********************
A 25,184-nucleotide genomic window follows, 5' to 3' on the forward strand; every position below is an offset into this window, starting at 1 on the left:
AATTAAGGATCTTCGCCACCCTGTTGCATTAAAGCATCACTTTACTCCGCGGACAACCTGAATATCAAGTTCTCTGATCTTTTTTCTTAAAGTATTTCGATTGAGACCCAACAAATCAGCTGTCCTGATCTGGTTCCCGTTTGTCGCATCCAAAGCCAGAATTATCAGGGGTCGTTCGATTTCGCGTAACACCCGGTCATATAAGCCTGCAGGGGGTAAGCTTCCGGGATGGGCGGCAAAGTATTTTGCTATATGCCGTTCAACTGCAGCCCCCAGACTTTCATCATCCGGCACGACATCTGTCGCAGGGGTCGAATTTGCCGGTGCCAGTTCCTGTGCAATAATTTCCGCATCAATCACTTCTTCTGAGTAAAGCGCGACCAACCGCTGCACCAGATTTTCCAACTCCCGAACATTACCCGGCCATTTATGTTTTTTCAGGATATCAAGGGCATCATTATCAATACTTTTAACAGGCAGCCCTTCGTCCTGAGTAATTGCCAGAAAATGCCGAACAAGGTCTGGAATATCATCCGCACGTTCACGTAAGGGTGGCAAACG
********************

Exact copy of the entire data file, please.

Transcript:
A 25,184-nucleotide genomic window follows, 5' to 3' on the forward strand; every position below is an offset into this window, starting at 1 on the left:
AATTAAGGATCTTCGCCACCCTGTTGCATTAAAGCATCACTTTACTCCGCGGACAACCTGAATATCAAGTTCTCTGATCTTTTTTCTTAAAGTATTTCGATTGAGACCCAACAAATCAGCTGTCCTGATCTGGTTCCCGTTTGTCGCATCCAAAGCCAGAATTATCAGGGGTCGTTCGATTTCGCGTAACACCCGGTCATATAAGCCTGCAGGGGGTAAGCTTCCGGGATGGGCGGCAAAGTATTTTGCTATATGCCGTTCAACTGCAGCCCCCAGACTTTCATCATCCGGCACGACATCTGTCGCAGGGGTCGAATTTGCCGGTGCCAGTTCCTGTGCAATAATTTCCGCATCAATCACTTCTTCTGAGTAAAGCGCGACCAACCGCTGCACCAGATTTTCCAACTCCCGAACATTACCCGGCCATTTATGTTTTTTCAGGATATCAAGGGCATCATTATCAATACTTTTAACAGGCAGCCCTTCGTCCTGAGTAATTGCCAGAAAATGCCGAACAAGGTCTGGAATATCATCCGCACGTTCACGTAAGGGTGGCAAACG